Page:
You are previewing Programming the Mobile Web.

Programming the Mobile Web

Cover of Programming the Mobile Web by Maximiliano Firtman Published by O'Reilly Media, Inc.
  1. Programming the Mobile Web
    1. SPECIAL OFFER: Upgrade this ebook with O’Reilly
    2. Preface
      1. Who This Book Is For
      2. Who This Book Is Not For
      3. What You’ll Learn
      4. Other Options
      5. If You Like (or Don’t Like) This Book
      6. Conventions Used in This Book
      7. Using Code Examples
      8. How to Contact Us
      9. Safari® Books Online
      10. Acknowledgments
    3. 1. The Mobile Jungle
      1. Myths of the Mobile Web
      2. The Mobile Ecosystem
      3. Mobile Knowledge
      4. Brands, Models, and Platforms
      5. Technical Information
      6. Market Statistics
    4. 2. Mobile Browsing
      1. The Mobile Browsing Experience
      2. Mobile Web Eras
    5. 3. Architecture and Design
      1. Website Architecture
      2. Design and Usability
    6. 4. Setting Up Your Environment
      1. Setting Up a Development Environment
      2. Production Environment
    7. 5. Markups and Standards
      1. First, the Old Ones
      2. Current Standards
      3. XHTML Mobile Profile and Basic
      4. CSS for Mobile
      5. Confusion
    8. 6. Coding Markup
      1. Heading Structure
      2. The Document Body
      3. Plug-ins and Extensions
    9. 7. CSS for Mobile Browsers
      1. Where to Insert the CSS
      2. Selectors
      3. CSS Techniques
      4. Common Patterns
      5. CSS Sprites
      6. WebKit Extensions
    10. 8. JavaScript Mobile
      1. Supported Technologies
      2. Coding JavaScript for Mobile Browsers
    11. 9. Ajax, RIA, and HTML 5
      1. Ajax Support
      2. JavaScript Libraries
      3. WebKit CSS Extensions
      4. Mobile Rich Internet Applications
      5. HTML 5
    12. 10. Server-Side Browser Detection and Content Delivery
      1. Mobile Detection
      2. Content Delivery
      3. Multimedia and Streaming
      4. Content Adaptation
      5. Mobilizing WordPress and Other CMSs
    13. 11. Geolocation and Maps
      1. Location Techniques
      2. Detecting the Location
      3. Showing a Map
    14. 12. Widgets and Offline Webapps
      1. Mobile Widget Platforms
      2. Standards
      3. Platforms
      4. Widget Design Patterns
    15. 13. Testing, Debugging, and Performance
      1. Testing and Debugging
      2. Performance Optimization
    16. 14. Distribution and Social Web 2.0
      1. Mobile SEO
      2. Mobile Web Statistics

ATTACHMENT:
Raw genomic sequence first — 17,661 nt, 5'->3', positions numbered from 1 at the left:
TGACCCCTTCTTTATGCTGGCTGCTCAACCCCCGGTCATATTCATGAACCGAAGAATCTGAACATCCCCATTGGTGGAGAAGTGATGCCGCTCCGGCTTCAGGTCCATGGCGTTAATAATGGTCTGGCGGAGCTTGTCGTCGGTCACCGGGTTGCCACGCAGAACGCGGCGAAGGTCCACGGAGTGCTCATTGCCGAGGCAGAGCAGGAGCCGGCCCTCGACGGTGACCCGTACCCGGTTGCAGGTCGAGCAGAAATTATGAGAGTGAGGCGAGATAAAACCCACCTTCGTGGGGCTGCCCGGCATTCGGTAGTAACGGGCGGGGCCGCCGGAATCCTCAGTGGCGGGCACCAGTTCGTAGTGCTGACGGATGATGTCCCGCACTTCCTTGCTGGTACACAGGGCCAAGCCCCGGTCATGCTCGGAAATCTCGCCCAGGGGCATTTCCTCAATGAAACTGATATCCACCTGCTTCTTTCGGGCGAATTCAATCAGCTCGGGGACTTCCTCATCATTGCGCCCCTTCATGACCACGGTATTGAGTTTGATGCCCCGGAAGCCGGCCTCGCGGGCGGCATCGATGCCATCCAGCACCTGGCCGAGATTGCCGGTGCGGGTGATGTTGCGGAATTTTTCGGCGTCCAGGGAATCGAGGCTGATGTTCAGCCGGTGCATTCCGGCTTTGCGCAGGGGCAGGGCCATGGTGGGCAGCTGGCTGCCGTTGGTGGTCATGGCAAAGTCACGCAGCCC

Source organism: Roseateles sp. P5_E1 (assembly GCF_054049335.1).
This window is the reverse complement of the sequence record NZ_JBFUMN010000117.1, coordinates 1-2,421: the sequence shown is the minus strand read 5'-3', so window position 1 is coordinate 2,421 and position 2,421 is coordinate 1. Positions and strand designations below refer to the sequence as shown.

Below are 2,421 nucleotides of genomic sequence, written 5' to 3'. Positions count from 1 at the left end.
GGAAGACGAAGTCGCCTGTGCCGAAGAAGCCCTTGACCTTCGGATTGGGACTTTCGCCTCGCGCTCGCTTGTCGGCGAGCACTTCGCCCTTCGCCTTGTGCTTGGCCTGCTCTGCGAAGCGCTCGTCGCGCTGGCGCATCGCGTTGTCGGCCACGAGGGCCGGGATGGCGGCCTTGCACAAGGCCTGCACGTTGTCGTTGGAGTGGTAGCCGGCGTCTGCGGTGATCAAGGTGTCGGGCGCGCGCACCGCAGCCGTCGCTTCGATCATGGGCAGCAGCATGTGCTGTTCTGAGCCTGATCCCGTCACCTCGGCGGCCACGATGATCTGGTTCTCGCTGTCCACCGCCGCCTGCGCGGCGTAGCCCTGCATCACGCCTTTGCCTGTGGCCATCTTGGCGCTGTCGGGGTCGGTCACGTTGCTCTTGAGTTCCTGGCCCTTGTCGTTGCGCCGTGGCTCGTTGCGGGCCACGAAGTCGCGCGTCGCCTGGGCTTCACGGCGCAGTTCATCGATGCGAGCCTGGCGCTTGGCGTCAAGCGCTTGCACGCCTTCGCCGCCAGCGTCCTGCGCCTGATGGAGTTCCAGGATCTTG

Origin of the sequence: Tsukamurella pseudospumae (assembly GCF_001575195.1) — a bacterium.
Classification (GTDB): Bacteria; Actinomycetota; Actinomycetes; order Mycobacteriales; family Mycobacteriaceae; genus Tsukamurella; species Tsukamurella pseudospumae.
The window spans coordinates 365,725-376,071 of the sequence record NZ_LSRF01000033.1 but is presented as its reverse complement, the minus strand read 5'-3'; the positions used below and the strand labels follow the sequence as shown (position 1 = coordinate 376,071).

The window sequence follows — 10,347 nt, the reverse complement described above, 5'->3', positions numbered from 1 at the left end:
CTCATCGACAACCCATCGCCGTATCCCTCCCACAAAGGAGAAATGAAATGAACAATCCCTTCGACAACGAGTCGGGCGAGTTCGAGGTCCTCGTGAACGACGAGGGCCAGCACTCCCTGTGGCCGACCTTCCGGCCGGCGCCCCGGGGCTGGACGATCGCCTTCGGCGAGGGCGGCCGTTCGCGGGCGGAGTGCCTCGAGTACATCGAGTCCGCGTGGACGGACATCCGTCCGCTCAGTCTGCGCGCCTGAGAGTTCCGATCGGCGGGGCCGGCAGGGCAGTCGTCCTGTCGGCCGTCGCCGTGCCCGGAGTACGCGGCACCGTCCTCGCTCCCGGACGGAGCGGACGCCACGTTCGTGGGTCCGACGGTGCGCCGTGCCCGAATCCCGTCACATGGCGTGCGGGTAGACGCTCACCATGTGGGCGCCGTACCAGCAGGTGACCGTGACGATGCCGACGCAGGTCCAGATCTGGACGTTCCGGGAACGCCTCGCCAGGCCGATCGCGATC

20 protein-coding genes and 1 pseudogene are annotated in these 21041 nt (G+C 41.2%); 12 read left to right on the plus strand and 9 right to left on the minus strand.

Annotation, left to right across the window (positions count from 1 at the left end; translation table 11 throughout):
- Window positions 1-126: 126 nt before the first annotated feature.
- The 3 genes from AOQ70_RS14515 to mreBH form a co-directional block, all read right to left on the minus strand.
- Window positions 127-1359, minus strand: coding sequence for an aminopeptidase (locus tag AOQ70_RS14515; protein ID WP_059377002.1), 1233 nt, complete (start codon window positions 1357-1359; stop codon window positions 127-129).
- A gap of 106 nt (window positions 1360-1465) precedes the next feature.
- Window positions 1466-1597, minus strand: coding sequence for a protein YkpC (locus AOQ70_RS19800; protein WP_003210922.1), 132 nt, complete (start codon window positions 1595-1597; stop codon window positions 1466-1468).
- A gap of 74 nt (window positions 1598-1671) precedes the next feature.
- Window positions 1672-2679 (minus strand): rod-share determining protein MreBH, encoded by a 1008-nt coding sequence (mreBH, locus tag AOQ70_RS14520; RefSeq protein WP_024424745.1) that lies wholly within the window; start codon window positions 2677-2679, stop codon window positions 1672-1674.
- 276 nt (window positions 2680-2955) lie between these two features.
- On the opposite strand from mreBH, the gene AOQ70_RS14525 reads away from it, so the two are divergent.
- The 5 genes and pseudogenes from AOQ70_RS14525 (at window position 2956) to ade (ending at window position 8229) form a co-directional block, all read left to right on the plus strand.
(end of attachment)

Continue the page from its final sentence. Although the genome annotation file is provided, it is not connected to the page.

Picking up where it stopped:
3. Mobile Web Advertising
      4. Mobile Web Social Features
    17. A. MIME Types for Mobile Content
      1. Markup and Script MIME Types
      2. Image MIME Types
      3. Mobile Content MIME Types
      4. Audio and Video MIME Types
      5. Widget and Webapp MIME Types
    18. Index
    19. About the Author
    20. Colophon
    21. SPECIAL OFFER: Upgrade this ebook with O’Reilly

Chapter 8. JavaScript Mobile

Designing for the Web is about more than content and presentation—users expect websites to be interactive, responding to their choices. Fortunately, although it has some limitations, the JavaScript you use in developing for the mobile web is similar to that used in desktop web development.

We have already talked a bit about the WAP 1.1 standard scripting language, WMLScript. We won’t go any deeper into this obsolete language, but it will not be difficult to learn if you need to do a little scripting with it. The WAP 2.0 standard that brought us XHTML MP and WAP CSS didn’t define any scripting support. This was bad for the first few years, because we could create scripts in WAP 1.0 documents but not in WAP 2.0 ones.

Thankfully, a couple of years after this standard was released, mobile browsers started to add some support for JavaScript (or ECMAScript, to be totally correct). The standards for mobile scripting are more difficult to define than the standards for CSS. The great benefit is that, excepting some bugs, JavaScript can check at runtime whether some feature, object, or API is available, so we can code for different “standards.”


The standard name for JavaScript is ECMAScript, because it is defined by the ECMA (an international, private nonprofit standards organization). There are three well-known dialects on the market: JavaScript (trademark of Sun, licensed now to the Mozilla Foundation), ActionScript (trademark of Adobe), and JScript (trademark ...

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